Criteria for Pan-African Pedagogy
Pan-African pedagogy is the principles and approaches to teaching and learning characteristic of people of African culture and heritage in Africa and around the world in a diaspora of more or less culturally-linked communities, such as the African American community, brought about through migration (forced or voluntary). A Pan-African pedagogical approach strives to incorporate a broad and inclusive sampling of African history, context, and culture, including unearthing and making visible and clear the link of much of contemporary knowledge to roots in Africa. It is the method and practice of teaching any and all subjects, or areas of knowledge, based on the full history of people and Africa, which we share as branches of a common root. This allows learners, and Africa identifying learners in particular, to connect to the roots of their asili, or generative cultural core themes that are supportive of a positive growth mindset, to prepare to solve problems, and act creatively today while confronting multiple challenges. Pan-African pedagogy grounds learning in commonly held values establishing solidarity, social justice, and collective self-reliance, and does not require the exclusion of the spiritual in order to comprehend the scientific.
The Pan-African teaching approach includes the formation and maintenance of nurturing environments by living examples (reference groups and emulation), lessons, rituals, and daily events and practices, including scientific practices, that support the moral development of the person (the self) within the context of dimensions of the divine, community, and family. Virtues and values establishment is paramount. The culture – the ordered behavior – of the collective and its continuum is thereby assured. When these dimensions (the Divine, Community, Family, and the Self) operate to establish an equilibrium, potent and effective teaching (and learning) result. It is an on-going practice of conscientization that makes explicit the links between these concepts and the experiences and practice of preparing new members with life supporting skills for incorporation into society. Pan-African Pedagogy may be understood as using ten principles to motivate, increase mutual understanding, and enrich learning.
Ten Principles for Pan-African Approaches
1. Family. A pan-African outlook involves the radical decision to identify as a family, which is an organic concept of identity with persons, regardless of their shortcoming, and in total regard to what strengths each brings. All members of a family are due mutual support, and the efforts and gifts of all collectively bring full enrichment. The concept of Ubuntu – "I Am Because We Are," also captures this.
2. One-ness. This flows from the fundamental African belief that what exists is the evolution/fissure/elaboration of what was at its start One, and the conception that the point of start of the emergence and differentiation of all that we know from the "one" is a point of perfection. The Kemetic (Egyptian) concept of the primordial unknown – nwn – or the West African Dogon peoples' conception of the po, the explosion of which (the "big bang") created the universe and its order, that through subsequent detailing and elaboration became reality as we know it, are examples.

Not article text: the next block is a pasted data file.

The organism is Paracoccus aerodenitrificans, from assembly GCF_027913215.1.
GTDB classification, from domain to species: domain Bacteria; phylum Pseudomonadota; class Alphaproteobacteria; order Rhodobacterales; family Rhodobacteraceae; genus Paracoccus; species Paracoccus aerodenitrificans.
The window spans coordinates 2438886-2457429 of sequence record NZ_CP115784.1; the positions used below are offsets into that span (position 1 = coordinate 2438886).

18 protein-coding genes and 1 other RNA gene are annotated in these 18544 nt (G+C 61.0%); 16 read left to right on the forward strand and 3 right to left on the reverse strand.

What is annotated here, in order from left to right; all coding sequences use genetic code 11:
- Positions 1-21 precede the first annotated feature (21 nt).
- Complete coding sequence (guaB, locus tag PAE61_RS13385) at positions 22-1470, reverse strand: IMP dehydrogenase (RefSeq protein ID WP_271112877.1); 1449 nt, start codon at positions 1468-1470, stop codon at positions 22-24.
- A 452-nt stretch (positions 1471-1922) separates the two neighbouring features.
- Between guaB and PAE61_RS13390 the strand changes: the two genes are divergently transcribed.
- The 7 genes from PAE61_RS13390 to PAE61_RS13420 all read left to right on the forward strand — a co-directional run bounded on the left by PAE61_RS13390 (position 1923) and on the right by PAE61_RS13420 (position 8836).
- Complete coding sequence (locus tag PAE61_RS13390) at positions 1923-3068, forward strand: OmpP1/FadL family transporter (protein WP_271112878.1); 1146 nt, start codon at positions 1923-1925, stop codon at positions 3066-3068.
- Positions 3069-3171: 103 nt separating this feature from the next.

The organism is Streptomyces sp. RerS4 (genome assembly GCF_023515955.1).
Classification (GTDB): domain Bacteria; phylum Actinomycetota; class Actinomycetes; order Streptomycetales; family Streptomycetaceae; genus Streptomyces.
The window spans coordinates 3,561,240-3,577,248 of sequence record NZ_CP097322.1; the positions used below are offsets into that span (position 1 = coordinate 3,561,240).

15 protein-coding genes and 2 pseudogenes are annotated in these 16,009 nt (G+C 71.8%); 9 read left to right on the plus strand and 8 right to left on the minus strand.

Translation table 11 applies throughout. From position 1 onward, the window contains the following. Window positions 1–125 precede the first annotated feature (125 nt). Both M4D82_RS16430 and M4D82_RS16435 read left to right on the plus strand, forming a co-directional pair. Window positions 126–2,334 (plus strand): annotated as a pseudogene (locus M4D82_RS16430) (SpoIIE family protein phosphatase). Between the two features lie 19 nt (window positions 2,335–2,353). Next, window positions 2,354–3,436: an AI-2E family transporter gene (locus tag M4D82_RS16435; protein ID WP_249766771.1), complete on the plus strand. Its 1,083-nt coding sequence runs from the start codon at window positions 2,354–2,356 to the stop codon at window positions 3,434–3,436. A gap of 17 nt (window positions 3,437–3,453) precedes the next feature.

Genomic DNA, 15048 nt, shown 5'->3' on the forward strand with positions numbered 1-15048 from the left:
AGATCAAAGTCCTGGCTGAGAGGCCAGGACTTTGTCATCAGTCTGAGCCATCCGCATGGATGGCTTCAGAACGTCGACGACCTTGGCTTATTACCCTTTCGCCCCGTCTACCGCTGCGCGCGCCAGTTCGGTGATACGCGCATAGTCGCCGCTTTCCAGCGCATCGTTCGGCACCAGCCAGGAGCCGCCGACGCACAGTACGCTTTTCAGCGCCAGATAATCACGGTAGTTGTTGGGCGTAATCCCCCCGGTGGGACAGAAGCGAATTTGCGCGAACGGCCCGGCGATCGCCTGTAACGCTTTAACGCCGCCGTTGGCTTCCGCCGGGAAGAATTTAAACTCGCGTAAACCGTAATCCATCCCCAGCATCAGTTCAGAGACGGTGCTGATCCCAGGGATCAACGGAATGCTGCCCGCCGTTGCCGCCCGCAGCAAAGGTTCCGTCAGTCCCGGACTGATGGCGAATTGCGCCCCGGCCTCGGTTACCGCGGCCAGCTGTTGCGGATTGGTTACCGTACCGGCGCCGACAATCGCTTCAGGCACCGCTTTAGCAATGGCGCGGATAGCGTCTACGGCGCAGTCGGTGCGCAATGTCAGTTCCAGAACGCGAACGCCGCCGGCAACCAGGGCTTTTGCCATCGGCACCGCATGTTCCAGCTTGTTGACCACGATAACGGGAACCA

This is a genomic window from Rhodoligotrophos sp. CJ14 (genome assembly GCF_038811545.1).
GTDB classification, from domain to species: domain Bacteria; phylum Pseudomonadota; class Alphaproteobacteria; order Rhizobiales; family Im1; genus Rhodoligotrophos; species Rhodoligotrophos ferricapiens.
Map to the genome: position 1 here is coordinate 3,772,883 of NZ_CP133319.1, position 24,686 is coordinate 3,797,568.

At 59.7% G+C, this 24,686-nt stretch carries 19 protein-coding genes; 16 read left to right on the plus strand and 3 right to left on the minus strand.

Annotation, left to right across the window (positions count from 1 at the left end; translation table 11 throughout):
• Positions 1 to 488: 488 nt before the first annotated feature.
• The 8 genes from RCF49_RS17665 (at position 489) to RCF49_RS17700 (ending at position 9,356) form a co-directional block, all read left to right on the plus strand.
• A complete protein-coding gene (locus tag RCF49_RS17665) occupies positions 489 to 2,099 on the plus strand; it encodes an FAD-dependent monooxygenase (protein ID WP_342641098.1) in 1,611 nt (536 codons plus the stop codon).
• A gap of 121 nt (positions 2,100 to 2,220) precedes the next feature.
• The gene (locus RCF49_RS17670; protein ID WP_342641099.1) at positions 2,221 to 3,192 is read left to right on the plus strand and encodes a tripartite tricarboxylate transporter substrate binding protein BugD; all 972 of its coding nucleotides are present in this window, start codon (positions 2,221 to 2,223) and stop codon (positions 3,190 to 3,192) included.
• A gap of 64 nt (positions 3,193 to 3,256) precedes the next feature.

3. Soul. African people are culturally bound as 'soul people' because concepts of 'soul,' in various forms, embody the preeminence given to, and reliance upon, this ultimate interconnection that cannot be seen on the material plane. It is invoked to express the meaningful linking of the individual with the past and future. This also includes an emphasis on the "word," a 'mentalism', as the domain of reflection of the truth in existence. Soul is a fundamental concept of spirituality that infuses Black (Southern hemispheric) culture everywhere communities exist that migrated from Africa over tens of thousands of years. It is also the preeminent characteristic of what it means to have human strength among Africans. Spoken word and rap are practices along this plane, too. As James Brown said, "I've got soul, and I'm super bad!"
4. Balance. This principle is often referenced as an understanding of Ma'at, the Kemetic Goddess of balance: there is positive and negative in everything and the divine lies in proper balance. The 42 negative injunctions of Ma'at suggest what behaviors one should not do and only those who through their good acts have a heart as light as a feather shall proceed closer in divinity upon death. The Ten Commandments emanate from a subset of these.
5. Rhythm. In everyday life and all things that we do, rhythm is a component of vibration (or the cycling of energy – give and take of energy, time/space) and the alignment of both are fundamental to well-being of individuals, groups and societies. Rhythm exists as a force of unity but its impact is not visible or materially approachable/measureable, for it is a link that allows forces to be "more than the sum of their parts" to use sociologist Emile Durkheim's expression. Everything flows out and in; all things rise and fall. Mathematics is a fundamental expression of reality, particularly fractal mathematics, which reflects the Kemetic concept: "As it is above, so it is below." Rhythm, in its dimensions as music and beats, reflects a human group-life force experienced as pleasurable, as are all functions essential to humanity's reproduction.